Christmas has passed and, once again, a major question remains unanswered ...

Apparently, Santa knows who's been naughty and who's been nice - but how does he know this?

Is there a troop of elves out there following families, making notes about children's behaviour, taking photographs and spying on neighbourhoods?

Does the man in the red suit hire private investigators? Is this yet another contract passed to Thompson & Clark along with eavesdropping on owners of quake-damaged homes in Christchurch and spying on those with opinions different to the National Party?


If so, how did Santa pay them? With gift vouchers, a stocking full of cheap plonk or a selection of cheeses? I digress from the original question: How does Santa find out who has been naughty and who has, in fact, been nice - and is there some critical balance of naughtiness to niceness that determines whether or not a kid gets toys at Christmas?

Most kids are about 50 per cent naughty and 50 per cent nice over a year so, on balance, the one cancels out the other.

If Santa is actually keeping a tally (using metadata and powerful computers this is possible) then how is the critical information collected?

So many questions and Santa has never fronted up to the media to answer any of them. I believe we have a right to know how, in this instance, Santa is accessing such personal data on children?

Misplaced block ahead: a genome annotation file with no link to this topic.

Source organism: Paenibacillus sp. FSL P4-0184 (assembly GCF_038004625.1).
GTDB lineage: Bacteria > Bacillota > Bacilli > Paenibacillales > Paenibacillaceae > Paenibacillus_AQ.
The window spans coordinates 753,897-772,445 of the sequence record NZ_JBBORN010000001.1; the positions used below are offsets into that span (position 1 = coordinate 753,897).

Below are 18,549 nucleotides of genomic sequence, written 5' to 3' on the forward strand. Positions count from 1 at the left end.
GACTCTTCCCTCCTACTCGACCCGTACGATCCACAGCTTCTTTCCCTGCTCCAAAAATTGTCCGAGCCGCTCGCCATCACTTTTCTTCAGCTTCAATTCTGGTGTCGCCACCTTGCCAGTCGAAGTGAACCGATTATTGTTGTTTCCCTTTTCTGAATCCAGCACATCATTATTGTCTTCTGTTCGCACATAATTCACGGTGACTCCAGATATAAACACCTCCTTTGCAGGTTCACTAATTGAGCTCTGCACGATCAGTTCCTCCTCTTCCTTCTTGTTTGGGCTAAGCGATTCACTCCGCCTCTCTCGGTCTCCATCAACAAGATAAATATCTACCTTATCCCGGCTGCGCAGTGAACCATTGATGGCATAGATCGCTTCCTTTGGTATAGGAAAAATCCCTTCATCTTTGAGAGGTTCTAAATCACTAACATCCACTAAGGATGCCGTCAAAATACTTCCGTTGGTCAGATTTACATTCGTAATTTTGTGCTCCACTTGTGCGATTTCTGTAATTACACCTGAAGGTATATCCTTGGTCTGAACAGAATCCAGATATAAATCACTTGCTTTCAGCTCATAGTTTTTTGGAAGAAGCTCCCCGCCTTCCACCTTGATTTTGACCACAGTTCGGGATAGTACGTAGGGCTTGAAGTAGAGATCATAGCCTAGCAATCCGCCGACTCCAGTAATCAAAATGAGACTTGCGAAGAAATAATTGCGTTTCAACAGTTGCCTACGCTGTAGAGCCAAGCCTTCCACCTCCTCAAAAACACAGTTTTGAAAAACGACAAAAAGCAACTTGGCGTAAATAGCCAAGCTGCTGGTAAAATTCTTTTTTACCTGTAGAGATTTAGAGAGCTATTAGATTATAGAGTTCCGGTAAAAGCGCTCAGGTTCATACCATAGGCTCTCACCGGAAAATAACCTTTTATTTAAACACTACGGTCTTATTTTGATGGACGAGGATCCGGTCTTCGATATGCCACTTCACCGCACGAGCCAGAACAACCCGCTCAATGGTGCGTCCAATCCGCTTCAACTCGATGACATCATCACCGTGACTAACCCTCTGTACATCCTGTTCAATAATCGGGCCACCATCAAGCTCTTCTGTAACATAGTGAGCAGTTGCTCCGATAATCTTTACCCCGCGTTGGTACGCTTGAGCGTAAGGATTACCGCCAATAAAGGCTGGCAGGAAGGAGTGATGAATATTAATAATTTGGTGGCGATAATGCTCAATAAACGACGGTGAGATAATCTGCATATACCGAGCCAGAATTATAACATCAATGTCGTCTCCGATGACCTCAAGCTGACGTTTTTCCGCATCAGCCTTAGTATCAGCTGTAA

The next important question is - having been deemed to have been naughty, is there a way to appeal the decision?

If thousands of children all over New Zealand have been designated naughty with no evidence provided, then surely there is a strong case for a class action against Santa & Co Inc.

This leads to some complex legal questions such as what constitutes naughty. Is that when the older sibling tells the younger sibling that Santa is a mythical figure or is it when a child drops the jam and blames it on the cat?

And what is the legal definition of nice? Is that when a child says "Thank you" after unwrapping a parcel that contains a pair of socks? Is nice when they tidy their room without being asked?

If a child wishes to contest the Santa finding, do they have to go to the South Pole and plead their case in front of a jury of gnomes (NB: Elves and gnomes do not get on - the animosity was provoked after zero hour contracts were brought into the workshop and the United Front of Small Working Persons splintered into the Workers Union of Small Stature (or WUSS) and the Popular Front for Equality for Elves (PFEE). The core disagreements centred around what constituted small in terms of membership and a contentious sub-clause that stated gnomes over six feet tall could not have voting rights).

But I digress yet again - it must be the time of year affecting my ability to concentrate.

It is clear Santa has far too much power and should not be allowed to make what appears to be arbitrary decisions about naughtiness and niceness.

There should be a committee that checks the reports and votes on which child gets a prezzie from Santa and who just gets a card saying: "Sorry, not enough nice, despite checking it once and checking it twice."